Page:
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PLoS One. 2020 Feb 10;15(2):e0225820. doi: 10.1371/journal.pone.0225820. eCollection 2020.

MicroRNA-155 governs SHIP-1 expression and localization in NK cells and regulates subsequent infiltration into murine AT3 mammary carcinoma.

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Department of Immunology, H. Lee Moffitt Cancer Center, Tampa, Florida, United States of America.
Cancer Biology Ph.D. Program, University of South Florida, Tampa, Florida, United States of America.
Dong Nai Technology University, Dong Nai Province, Vietnam.


NK cell migration and activation are crucial elements of tumor immune surveillance. In mammary carcinomas, the number and function of NK cells is diminished, despite being positively associated with clinical outcome. MicroRNA-155 (miR-155) has been shown to be an important regulator of NK cell activation through its interaction with SHIP-1 downstream of inhibitory NK receptor signaling, but has not been explored in regard to NK cell migration. Here, we explored the migratory potential and function of NK cells in subcutaneous AT3 in mice lacking miR-155. Without tumor, these bic/miR-155-/- mice possess similar numbers of NK cells that exhibit comparable surface levels of cytotoxic receptors as NK cells from wild-type (WT) mice. Isolated miR-155-/- NK cells also exhibit equivalent cytotoxicity towards tumor targets in vitro compared to isolated WT control NK cells, despite overexpression of known miR-155 gene targets. NK cells isolated from miR-155-/- mice exhibit impaired F-actin polymerization and migratory capacity in Boyden-chamber assays in response chemokine (C-C motif) ligand 2 (CCL2). This migratory capacity could be normalized in the presence of SHIP-1 inhibitors. Of note, miR-155-/- mice challenged with mammary carcinomas exhibited heightened tumor burden which correlated with a lower number of tumor-infiltrating NK1.1+ cells. Our results support a novel, physiological role for SHIP-1 in the control of NK cell tumor trafficking, and implicate miR-155 in the regulation of NK cell chemotaxis, in the context of mammary carcinoma. This may implicate dysfunctional NK cells in the lack of tumor clearance in mice.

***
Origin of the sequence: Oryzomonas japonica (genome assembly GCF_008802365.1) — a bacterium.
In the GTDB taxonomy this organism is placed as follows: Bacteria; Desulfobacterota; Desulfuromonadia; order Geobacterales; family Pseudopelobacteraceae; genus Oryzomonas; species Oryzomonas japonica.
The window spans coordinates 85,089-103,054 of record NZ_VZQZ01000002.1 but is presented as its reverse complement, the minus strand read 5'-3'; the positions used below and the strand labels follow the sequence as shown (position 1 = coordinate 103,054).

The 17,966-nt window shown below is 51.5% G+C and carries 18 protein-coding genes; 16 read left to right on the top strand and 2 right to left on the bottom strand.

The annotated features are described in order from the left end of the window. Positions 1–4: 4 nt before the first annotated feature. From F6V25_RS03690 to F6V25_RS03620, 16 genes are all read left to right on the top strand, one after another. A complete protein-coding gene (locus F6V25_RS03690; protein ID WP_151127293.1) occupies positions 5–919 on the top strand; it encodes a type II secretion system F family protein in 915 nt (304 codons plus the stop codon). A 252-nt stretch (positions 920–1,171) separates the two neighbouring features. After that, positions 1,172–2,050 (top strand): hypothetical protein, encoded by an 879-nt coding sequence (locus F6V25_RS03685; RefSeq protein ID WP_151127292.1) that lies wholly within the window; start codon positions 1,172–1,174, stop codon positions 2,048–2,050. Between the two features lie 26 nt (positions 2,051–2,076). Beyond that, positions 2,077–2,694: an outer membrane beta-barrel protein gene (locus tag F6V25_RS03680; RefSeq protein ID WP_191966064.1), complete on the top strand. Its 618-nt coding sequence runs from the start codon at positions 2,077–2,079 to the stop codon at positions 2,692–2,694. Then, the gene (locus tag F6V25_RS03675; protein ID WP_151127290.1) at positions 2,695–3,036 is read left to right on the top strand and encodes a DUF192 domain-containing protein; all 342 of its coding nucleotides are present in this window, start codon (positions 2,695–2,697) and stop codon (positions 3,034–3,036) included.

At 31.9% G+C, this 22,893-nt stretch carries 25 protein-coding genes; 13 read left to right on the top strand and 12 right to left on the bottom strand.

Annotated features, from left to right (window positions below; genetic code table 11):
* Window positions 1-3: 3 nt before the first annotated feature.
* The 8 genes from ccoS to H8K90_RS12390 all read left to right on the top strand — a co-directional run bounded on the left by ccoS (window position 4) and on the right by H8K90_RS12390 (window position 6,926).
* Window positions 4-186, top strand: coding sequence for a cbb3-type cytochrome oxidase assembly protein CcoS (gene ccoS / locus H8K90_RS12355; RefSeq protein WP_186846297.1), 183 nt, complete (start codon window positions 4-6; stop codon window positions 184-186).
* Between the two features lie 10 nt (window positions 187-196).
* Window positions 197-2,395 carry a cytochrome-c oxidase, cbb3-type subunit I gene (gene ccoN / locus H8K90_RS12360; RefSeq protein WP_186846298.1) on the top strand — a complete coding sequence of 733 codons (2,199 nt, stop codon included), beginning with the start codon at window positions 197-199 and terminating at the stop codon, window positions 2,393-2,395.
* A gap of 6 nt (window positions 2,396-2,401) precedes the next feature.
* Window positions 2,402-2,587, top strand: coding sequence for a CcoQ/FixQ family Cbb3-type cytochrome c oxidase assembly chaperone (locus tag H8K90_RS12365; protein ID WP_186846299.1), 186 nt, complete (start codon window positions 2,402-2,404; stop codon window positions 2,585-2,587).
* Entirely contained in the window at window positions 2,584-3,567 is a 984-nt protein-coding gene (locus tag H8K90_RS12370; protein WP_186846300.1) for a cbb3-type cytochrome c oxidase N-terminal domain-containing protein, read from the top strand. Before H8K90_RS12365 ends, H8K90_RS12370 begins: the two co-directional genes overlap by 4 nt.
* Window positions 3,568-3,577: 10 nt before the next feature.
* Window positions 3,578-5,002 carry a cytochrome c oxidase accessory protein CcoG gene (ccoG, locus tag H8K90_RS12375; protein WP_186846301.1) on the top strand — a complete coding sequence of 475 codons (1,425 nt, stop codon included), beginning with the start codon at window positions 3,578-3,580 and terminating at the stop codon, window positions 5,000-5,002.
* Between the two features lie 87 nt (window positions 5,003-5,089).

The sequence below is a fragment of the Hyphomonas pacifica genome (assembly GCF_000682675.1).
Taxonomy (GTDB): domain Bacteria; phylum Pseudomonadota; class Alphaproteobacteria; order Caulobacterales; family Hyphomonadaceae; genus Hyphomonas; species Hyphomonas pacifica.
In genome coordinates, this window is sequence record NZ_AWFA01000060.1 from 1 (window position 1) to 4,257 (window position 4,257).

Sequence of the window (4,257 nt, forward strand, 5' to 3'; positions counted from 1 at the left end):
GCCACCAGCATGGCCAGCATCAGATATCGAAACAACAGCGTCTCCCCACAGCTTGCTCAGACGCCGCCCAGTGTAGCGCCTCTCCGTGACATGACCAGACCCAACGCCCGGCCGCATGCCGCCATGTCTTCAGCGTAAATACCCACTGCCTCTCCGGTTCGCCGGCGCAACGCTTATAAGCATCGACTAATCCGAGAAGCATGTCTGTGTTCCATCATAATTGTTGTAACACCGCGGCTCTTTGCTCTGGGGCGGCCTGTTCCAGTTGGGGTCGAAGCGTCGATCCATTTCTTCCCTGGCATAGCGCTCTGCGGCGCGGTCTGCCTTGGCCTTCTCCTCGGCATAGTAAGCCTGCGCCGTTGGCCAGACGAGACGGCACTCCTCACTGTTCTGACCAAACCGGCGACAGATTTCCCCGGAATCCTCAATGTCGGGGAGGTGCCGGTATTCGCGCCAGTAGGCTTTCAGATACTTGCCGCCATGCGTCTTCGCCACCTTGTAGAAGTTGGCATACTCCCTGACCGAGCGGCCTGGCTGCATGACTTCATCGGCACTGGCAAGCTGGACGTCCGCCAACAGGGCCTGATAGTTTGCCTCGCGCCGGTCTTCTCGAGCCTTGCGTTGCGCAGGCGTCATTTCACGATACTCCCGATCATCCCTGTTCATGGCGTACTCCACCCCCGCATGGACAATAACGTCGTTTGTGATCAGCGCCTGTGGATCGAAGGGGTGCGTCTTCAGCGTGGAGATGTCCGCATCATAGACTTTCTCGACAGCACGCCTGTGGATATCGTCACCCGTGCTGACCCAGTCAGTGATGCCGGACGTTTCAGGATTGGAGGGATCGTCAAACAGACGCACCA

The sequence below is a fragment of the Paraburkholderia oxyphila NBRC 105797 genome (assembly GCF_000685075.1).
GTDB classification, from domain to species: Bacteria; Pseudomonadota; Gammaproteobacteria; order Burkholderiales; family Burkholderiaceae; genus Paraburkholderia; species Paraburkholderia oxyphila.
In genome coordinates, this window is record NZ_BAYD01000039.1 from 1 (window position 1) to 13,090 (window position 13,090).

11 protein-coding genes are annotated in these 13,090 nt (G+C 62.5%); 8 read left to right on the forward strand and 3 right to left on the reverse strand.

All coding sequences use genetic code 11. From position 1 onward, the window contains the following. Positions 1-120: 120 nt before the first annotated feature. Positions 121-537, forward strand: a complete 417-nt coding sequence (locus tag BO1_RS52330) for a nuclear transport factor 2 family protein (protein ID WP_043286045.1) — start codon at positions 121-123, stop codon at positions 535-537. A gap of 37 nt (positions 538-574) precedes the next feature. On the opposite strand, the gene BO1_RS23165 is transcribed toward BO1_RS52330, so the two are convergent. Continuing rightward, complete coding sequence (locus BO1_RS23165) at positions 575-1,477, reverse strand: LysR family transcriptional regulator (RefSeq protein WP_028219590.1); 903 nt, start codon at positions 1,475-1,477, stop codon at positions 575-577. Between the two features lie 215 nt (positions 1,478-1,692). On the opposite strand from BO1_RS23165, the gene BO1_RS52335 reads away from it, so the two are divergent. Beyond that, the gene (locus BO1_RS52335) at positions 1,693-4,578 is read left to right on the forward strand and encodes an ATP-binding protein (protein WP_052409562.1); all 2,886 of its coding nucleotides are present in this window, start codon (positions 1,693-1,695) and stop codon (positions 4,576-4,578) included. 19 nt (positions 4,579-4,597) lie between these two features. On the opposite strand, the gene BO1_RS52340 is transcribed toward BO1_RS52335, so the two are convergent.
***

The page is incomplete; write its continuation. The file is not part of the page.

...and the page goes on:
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Conflict of interest statement

The authors have declared that no competing interests exist.

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